Technical Article

Innovative Integrated Magnetics for Hybrid and Electrical Vehicles Onboard Battery Chargers

November 16, 2016 by Patrick Fouassier

This article discusses the integration of insulating transformer and resonant chokes on the same core to lower the magnetics volume in ZVS or LLC converters.

How to lower the volume of magnetics in ZVS or LLC converters by integrating the insulating transformer and its resonant chokes together on the same core.



Nowadays, the market of hybrid and electrical vehicles is growing quite fast. These are alternative solutions to common thermal engine cars to reduce the global pollution, especially in terms of rejected CO² or other NOx pollutants as well as toxic-for-health thin particles. Such new models require more and more power electronics inside, not only for the electrical motor supply with speed and torque control, but also for high-voltage battery chargers and stable in-car continuous low-voltage power supplies.


a. New SUV cars becomeplug-in hybrids too b. Trend in HEVs on 2013-2024
Figure 1: a. New SUV cars become plug-in hybrids too b. Trend in HEVs on 2013-2024


For 200-450V battery chargers, different power electronic topologies like quasi- or resonant half- or full-bridge can be used. They enable the development of high-efficiency converters (> 90%) with a switching frequency commonly in the 70-350kHz range. A power of 3.5kW enables a complete charge of the batteries during one night (around 6-8 hours through a 10/16Arms domestic plug) whereas 7kW reduces the duration to approx half-a-day charging (32Arms plug).

The power can be increased from 11-22kW (AC 3-phase network) to 50kW (DC network) for ultra-fast charging in 30-60 minutes but it requires dedicated charging stations to be installed through the cities. For modularity concept, 3.5kW bricks can be connected together with the selection of 1-phase 3.5 or 7kW or 3-phase 11kW charging configurations.

Thus 3-4kW HF transformers are required in the charging operation both for voltage level adaptation from the rectified mains to the battery voltage and for the by circuits physical separation between the AC and DC. As the component belongs to a switch-mode power supply it is often associated to inductors for benefit in soft-switching, better control and EMI reduction.


Common battery charger SMPS schematics
Figure 2: Common battery charger SMPS schematics


LLC topology

The first possible and most efficient used topology is the LLC resonant bridge. It can be formed from 2 switching transistors (half-bridge structure, figure 3) to 4 transistors (full-bridge operation). The transistors in series form legs connected to the DC-bus (input voltage Uin). The transformer and its related resonant tank are connected between these legs. At the secondary side we find a rectifier module made of 2 (center-tap transformer) or 4 diodes (single secondary winding transformer) and a filtering capacitor.

The resonant tank associates to the transformer a parallel inductor (Lp) and a serial additional inductor (Lr) as well as a serial capacitor (Cr). These 3 passive components are usually discrete components that require space in the application. They can show losses and possible related heating at additional costs. The idea here is to integrate the Lp and Lr components inside a single magnetic set around the transformer. The set of values is defined to fix the operating frequency range according to the Uout/Uin ratio to achieve. The turn-ratio of the transformer is another parameter linked to the resonant tank values. Example for a 3.5kW LLC full-bridge converter from 220-420Vdc to 200-450Vdc in the 70-200kHz range : Ns/Np = 1, Lp = 130µH, Lr = 22µH and Cr = 100nF (all at +/-5% tolerance).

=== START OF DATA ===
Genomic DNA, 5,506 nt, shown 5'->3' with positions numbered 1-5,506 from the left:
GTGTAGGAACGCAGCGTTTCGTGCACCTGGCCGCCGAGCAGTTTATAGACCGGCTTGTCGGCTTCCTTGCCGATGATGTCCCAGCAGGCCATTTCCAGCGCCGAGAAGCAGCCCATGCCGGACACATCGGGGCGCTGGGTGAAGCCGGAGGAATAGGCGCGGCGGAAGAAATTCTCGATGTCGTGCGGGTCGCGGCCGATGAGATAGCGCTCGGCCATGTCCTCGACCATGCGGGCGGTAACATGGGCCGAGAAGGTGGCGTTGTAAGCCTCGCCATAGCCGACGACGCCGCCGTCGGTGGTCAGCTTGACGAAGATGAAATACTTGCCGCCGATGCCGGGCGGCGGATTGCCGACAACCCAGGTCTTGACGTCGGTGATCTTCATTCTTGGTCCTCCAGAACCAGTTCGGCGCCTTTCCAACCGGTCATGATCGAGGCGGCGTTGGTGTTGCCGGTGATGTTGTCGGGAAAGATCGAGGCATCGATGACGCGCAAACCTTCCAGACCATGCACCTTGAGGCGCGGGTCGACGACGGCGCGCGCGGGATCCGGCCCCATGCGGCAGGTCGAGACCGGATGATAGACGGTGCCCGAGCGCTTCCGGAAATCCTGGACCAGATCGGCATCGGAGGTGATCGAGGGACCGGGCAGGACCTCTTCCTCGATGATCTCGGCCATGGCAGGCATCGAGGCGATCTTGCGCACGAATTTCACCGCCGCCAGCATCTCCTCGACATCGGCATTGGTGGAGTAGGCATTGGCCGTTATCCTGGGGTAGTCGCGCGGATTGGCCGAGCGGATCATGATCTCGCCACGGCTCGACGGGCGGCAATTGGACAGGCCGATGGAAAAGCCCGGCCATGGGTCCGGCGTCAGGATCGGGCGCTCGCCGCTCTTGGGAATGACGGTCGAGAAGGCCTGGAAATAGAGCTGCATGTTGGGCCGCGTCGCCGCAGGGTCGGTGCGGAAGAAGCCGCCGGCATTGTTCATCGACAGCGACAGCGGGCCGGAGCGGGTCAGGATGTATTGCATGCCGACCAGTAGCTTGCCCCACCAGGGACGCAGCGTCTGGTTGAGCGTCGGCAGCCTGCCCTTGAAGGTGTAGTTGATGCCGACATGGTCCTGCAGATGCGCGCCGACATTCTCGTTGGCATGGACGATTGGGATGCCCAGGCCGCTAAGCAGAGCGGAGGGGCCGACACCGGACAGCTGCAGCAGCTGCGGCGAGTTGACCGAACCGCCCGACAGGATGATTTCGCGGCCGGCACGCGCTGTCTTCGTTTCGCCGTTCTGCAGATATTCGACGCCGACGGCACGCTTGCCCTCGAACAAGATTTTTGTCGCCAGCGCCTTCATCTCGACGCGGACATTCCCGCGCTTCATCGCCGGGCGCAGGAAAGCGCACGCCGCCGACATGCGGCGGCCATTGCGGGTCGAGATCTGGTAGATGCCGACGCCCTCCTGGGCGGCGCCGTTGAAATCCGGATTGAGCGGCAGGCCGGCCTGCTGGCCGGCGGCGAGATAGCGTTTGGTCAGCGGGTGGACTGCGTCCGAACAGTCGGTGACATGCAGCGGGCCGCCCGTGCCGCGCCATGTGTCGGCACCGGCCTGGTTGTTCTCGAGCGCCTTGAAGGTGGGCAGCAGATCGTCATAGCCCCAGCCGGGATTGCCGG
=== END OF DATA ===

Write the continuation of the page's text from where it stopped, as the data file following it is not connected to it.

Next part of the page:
Half-bridge resonant LLC converter topology
Figure 3: Half-bridge resonant LLC converter topology


This resonant topology is preferred in kW battery charging devices since the control in power is only made by frequency adjustment. According to the required output voltage-current needs (following the batteries charging load-chart), the control-loop and associated microprocessor calculate the switching frequency to apply to have the corresponding Uout/Uin ratio. Even if the voltage that is applied to the transformer is of a symmetrical bipolar wave-shape, the current shows a quasi-sinusoidal waveform which is a great advantage for higher efficiency by soft switching as well as for EMI reduction.


ZVS topology

The second possible topology is the ZVS phase-shift full-bridge which is a quasi-resonant structure to also reduce the losses in the semiconductors at switching instants (figure 4). In this, the control of the transistor legs is shifted between both diagonal of MOSFET or IGBT transistors and the applied duty-cycle reflects the calculated compensation to get the required output voltage Vout at a given Vin point. The ZVS inductor in series with the transformer is used to create the zero-voltage-switching condition with the self-capacitance of each MOSFET transistor.


ZVS phase-shift full-bridge converter topology

Figure 4: ZVS phase-shift full-bridge converter topology